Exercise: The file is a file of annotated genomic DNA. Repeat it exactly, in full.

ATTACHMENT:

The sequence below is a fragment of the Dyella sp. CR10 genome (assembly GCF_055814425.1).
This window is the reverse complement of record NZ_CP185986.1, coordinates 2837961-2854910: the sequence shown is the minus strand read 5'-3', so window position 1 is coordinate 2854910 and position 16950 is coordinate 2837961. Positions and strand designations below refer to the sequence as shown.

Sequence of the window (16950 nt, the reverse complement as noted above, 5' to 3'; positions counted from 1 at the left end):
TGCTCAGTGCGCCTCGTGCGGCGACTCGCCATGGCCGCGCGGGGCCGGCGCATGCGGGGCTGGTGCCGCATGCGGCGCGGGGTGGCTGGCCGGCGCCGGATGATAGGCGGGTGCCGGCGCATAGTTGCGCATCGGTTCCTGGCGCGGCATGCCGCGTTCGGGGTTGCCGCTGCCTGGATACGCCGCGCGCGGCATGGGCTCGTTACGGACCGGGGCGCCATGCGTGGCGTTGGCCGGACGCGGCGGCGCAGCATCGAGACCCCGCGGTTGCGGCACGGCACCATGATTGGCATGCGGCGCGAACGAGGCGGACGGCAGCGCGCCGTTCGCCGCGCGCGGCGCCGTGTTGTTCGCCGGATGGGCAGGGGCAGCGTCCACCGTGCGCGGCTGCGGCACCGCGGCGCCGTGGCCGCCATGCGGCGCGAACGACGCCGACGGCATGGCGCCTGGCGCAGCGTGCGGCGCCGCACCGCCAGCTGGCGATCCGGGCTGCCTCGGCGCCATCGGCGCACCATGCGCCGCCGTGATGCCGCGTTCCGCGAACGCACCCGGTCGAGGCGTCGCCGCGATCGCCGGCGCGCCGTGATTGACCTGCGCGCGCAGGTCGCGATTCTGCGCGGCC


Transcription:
The sequence below is a fragment of the Dyella sp. CR10 genome (assembly GCF_055814425.1).
This window is the reverse complement of record NZ_CP185986.1, coordinates 2837961-2854910: the sequence shown is the minus strand read 5'-3', so window position 1 is coordinate 2854910 and position 16950 is coordinate 2837961. Positions and strand designations below refer to the sequence as shown.

Sequence of the window (16950 nt, the reverse complement as noted above, 5' to 3'; positions counted from 1 at the left end):
TGCTCAGTGCGCCTCGTGCGGCGACTCGCCATGGCCGCGCGGGGCCGGCGCATGCGGGGCTGGTGCCGCATGCGGCGCGGGGTGGCTGGCCGGCGCCGGATGATAGGCGGGTGCCGGCGCATAGTTGCGCATCGGTTCCTGGCGCGGCATGCCGCGTTCGGGGTTGCCGCTGCCTGGATACGCCGCGCGCGGCATGGGCTCGTTACGGACCGGGGCGCCATGCGTGGCGTTGGCCGGACGCGGCGGCGCAGCATCGAGACCCCGCGGTTGCGGCACGGCACCATGATTGGCATGCGGCGCGAACGAGGCGGACGGCAGCGCGCCGTTCGCCGCGCGCGGCGCCGTGTTGTTCGCCGGATGGGCAGGGGCAGCGTCCACCGTGCGCGGCTGCGGCACCGCGGCGCCGTGGCCGCCATGCGGCGCGAACGACGCCGACGGCATGGCGCCTGGCGCAGCGTGCGGCGCCGCACCGCCAGCTGGCGATCCGGGCTGCCTCGGCGCCATCGGCGCACCATGCGCCGCCGTGATGCCGCGTTCCGCGAACGCACCCGGTCGAGGCGTCGCCGCGATCGCCGGCGCGCCGTGATTGACCTGCGCGCGCAGGTCGCGATTCTGCGCGGCC